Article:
When you file bankruptcy, you want the court to discharge the debt. Without the discharge, you’re still on the hook for your debts and may face legal issues. Just because you file bankruptcy, though, doesn’t ensure eligibility for a bankruptcy discharge.

Courts can revoke a discharge for many reasons and if they do, you may find yourself without your non-exempt property any longer.

Reasons to Revoke a Bankruptcy Discharge

Courts may remove a bankruptcy discharge for many reasons:

  • You didn’t disclose all pertinent bankruptcy information, such as omitting the possession of certain assets, hiding assets by transferring them, or hiding specific documents
  • You don’t follow court orders
  • You don’t follow bankruptcy audit instructions and cannot provide proper documentation
  • Creditors found out about fraud after you filed bankruptcy
  • You didn’t complete your credit counseling requirements
  • You fell behind on tax or child support obligations
  • Refusing to turn over tax or financial records and/or destroying them before your court date

How a Bankruptcy Discharge is Revoked

Only creditors or bankruptcy trustees may revoke a discharge or petition to do so. They must file a formal complaint with the court. The complaint must include proof of the reason for the complaint. Once the court receives the complaint, they must notify you of the issue.

When you receive notification, you may oppose the order. You’ll attend a hearing where both parties are present and plead their case. At the hearing you may verbally oppose the petition and provide proof of why you think you’re right.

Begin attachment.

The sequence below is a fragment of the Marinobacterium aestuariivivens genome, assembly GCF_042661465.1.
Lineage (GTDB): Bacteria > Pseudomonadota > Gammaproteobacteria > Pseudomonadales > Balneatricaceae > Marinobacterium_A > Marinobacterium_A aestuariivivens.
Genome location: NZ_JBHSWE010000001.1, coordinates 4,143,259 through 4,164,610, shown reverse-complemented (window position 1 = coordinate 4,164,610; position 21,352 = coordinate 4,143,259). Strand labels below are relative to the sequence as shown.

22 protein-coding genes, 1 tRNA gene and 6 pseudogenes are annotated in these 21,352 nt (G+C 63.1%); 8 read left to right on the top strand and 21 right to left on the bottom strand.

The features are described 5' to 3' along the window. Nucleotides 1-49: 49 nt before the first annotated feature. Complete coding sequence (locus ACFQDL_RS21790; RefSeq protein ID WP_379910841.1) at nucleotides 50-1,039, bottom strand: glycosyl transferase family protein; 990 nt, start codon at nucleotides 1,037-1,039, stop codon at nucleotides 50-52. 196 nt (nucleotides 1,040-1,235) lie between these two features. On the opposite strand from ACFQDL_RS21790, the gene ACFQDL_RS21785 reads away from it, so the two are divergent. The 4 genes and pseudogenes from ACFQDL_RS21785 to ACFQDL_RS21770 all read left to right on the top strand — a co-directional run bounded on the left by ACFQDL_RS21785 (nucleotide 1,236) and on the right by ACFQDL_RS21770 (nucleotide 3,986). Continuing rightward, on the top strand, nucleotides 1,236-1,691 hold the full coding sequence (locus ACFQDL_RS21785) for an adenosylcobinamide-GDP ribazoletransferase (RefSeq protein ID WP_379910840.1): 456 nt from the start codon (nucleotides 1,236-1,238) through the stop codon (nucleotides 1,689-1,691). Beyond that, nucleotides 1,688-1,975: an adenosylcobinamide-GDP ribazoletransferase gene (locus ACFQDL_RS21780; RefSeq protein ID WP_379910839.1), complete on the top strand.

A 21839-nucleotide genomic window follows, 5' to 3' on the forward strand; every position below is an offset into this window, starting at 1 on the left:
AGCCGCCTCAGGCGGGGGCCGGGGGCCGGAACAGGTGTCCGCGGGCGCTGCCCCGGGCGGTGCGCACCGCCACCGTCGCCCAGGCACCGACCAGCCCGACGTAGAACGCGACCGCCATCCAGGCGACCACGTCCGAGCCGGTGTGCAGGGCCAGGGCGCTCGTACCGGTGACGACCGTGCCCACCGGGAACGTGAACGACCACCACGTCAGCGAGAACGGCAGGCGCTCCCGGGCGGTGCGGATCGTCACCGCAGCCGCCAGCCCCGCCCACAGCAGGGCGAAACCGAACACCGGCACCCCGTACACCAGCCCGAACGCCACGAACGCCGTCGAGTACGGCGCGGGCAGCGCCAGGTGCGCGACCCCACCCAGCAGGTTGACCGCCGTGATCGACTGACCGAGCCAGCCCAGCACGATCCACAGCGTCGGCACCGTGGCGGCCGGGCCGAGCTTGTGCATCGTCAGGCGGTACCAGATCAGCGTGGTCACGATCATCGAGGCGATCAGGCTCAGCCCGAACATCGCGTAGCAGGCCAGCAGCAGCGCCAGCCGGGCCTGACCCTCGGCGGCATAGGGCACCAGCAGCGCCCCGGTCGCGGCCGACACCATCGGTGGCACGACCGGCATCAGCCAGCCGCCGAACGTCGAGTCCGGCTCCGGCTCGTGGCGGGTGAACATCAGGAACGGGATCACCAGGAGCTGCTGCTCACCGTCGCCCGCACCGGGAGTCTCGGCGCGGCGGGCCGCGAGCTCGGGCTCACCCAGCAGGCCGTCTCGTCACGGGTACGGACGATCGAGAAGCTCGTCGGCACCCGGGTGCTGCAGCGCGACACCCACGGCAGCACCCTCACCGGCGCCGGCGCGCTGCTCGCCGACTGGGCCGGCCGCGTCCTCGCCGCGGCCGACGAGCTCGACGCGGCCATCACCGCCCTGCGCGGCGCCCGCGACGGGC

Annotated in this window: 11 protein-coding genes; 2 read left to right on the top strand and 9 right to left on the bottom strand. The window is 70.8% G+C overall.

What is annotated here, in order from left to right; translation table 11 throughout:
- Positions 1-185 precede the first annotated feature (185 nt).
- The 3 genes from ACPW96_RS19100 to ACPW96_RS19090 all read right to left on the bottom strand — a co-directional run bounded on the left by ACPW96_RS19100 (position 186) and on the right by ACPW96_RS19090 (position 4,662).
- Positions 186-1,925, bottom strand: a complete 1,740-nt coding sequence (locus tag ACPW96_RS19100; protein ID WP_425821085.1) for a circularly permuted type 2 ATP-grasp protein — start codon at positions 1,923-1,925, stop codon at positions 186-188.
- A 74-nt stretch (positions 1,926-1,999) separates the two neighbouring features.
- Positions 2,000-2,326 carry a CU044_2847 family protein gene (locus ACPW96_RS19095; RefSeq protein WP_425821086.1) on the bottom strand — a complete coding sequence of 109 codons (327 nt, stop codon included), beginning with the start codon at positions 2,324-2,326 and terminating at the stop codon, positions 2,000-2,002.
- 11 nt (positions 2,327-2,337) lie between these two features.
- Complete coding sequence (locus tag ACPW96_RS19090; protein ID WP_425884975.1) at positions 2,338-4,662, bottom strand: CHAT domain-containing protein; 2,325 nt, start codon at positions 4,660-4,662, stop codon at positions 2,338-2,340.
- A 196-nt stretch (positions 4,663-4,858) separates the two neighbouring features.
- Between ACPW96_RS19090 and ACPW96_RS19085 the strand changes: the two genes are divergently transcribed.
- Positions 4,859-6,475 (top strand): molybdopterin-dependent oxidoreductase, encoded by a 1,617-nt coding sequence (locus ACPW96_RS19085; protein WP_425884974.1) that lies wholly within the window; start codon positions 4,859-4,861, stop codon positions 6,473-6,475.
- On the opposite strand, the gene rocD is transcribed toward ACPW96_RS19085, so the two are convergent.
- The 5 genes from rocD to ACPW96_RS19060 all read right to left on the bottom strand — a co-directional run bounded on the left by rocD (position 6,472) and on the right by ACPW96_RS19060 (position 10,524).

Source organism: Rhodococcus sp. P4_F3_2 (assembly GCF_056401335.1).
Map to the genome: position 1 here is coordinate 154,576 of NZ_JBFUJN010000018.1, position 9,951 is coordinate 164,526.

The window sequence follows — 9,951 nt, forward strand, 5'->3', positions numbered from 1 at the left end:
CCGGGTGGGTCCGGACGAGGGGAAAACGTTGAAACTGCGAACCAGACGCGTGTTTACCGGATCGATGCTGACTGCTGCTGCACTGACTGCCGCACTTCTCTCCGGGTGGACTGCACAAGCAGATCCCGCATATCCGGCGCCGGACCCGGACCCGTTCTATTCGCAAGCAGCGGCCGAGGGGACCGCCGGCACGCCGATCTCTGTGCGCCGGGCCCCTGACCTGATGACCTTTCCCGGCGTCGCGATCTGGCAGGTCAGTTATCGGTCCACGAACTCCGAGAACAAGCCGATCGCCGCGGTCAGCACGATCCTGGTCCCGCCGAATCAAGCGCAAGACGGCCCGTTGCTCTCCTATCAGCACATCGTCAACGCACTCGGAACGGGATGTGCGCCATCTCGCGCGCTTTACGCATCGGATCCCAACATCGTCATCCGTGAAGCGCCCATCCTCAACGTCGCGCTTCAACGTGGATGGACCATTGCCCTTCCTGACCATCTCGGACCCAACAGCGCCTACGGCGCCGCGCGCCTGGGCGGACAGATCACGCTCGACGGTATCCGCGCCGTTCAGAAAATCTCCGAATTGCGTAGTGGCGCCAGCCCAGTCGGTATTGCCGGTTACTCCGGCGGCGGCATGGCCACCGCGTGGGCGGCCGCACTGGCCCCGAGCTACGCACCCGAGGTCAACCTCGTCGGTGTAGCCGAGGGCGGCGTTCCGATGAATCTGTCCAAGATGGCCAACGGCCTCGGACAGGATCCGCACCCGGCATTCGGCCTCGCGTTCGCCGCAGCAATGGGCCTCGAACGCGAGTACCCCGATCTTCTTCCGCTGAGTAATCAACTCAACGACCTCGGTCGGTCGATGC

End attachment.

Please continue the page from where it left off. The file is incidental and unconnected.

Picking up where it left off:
If you don’t win and the court revokes the bankruptcy, you’re back at square one.

Dealing with Creditors

If the court doesn’t discharge your bankruptcy, you owe the debts again. A bankruptcy discharge is not a right – it’s a privilege you must earn by following the proper steps.

If the court doesn’t discharge your bankruptcy, a few things may happen:

  • You’ll owe the debts and must figure out a way to pay them
  • The creditor can resume collection activities they stopped with the bankruptcy ‘stay’ order
  • The trustee can take possession of your non-exempt assets, selling them to pay off your creditors

How Long Does a Creditor or Trustee Have to Revoke a Discharge?

In both Chapter 7 and Chapter 13 bankruptcy, creditors and trustees have one year from the discharge date to petition it.

Typically, though, most creditors or trustees petition at the start of the process, or as soon as they discover the issue, such as fraud. The case may stay open for a considerable time, though, so the trustee can sell the assets and settle the debts rather than discharging them.

Honestly, following the rules, and providing all documentation are important. If you follow these rules and don’t hide information or present incorrect information, you may not have to worry about a bankruptcy discharge. Bankruptcy privileges are for those that can’t afford their debts no matter what they tried. Anyone that takes advantage of the system may find not so pleasant results.